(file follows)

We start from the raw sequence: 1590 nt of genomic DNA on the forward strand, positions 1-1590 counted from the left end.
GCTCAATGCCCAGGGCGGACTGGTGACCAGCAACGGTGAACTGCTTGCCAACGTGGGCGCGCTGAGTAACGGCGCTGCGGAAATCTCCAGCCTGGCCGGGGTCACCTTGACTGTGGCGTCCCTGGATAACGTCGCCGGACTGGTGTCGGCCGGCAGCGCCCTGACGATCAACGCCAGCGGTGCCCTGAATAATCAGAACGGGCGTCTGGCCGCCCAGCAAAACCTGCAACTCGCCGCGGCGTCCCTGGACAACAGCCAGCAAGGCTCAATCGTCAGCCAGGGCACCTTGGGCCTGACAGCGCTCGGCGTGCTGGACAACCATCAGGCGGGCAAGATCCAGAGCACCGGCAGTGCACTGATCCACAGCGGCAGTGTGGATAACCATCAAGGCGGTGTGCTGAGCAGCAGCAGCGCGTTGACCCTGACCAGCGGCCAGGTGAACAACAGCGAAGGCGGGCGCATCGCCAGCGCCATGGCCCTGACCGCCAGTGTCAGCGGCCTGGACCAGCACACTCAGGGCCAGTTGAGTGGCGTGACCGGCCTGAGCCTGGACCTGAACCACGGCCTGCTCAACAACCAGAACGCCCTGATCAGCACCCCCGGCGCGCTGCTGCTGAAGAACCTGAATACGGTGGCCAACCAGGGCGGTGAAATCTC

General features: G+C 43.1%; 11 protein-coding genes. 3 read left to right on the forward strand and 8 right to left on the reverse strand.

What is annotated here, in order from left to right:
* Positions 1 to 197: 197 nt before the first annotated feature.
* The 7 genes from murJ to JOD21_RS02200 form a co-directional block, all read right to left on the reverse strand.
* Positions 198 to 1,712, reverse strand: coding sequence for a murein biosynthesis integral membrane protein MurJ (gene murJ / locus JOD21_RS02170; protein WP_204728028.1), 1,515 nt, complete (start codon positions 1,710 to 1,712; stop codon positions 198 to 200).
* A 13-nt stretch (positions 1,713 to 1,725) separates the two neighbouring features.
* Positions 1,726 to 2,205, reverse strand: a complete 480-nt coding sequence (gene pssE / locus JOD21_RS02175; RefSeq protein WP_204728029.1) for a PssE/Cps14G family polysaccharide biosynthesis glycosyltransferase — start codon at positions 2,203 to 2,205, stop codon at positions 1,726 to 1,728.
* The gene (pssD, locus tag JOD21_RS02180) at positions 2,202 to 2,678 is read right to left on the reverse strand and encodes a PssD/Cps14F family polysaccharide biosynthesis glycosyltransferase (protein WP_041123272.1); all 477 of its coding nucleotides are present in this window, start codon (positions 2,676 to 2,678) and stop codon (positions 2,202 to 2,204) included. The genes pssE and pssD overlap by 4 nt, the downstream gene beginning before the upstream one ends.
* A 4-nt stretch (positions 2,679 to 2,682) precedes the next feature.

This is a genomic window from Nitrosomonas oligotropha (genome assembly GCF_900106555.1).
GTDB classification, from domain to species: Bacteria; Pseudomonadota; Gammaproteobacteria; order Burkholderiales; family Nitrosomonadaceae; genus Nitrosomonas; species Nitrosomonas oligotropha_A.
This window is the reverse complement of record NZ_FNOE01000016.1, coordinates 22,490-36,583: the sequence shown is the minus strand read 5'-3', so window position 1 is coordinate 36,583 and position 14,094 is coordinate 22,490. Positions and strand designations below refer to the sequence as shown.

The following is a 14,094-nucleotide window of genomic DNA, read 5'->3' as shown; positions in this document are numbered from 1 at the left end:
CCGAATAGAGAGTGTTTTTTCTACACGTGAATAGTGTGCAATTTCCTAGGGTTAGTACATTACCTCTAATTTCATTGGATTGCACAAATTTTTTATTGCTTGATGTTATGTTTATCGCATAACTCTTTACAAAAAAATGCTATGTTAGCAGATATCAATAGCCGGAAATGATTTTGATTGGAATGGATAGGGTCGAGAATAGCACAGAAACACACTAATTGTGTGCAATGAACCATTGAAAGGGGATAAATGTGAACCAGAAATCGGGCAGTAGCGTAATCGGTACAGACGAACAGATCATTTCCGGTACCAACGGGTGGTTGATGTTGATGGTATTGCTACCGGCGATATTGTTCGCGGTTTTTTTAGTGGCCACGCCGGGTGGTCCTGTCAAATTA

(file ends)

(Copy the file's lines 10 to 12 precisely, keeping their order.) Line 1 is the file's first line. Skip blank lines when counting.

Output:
* The gene (pssD, locus tag JOD21_RS02180) at positions 2,202 to 2,678 is read right to left on the reverse strand and encodes a PssD/Cps14F family polysaccharide biosynthesis glycosyltransferase (protein WP_041123272.1); all 477 of its coding nucleotides are present in this window, start codon (positions 2,676 to 2,678) and stop codon (positions 2,202 to 2,204) included. The genes pssE and pssD overlap by 4 nt, the downstream gene beginning before the upstream one ends.
* A 4-nt stretch (positions 2,679 to 2,682) precedes the next feature.

This is a genomic window from Nitrosomonas oligotropha (genome assembly GCF_900106555.1).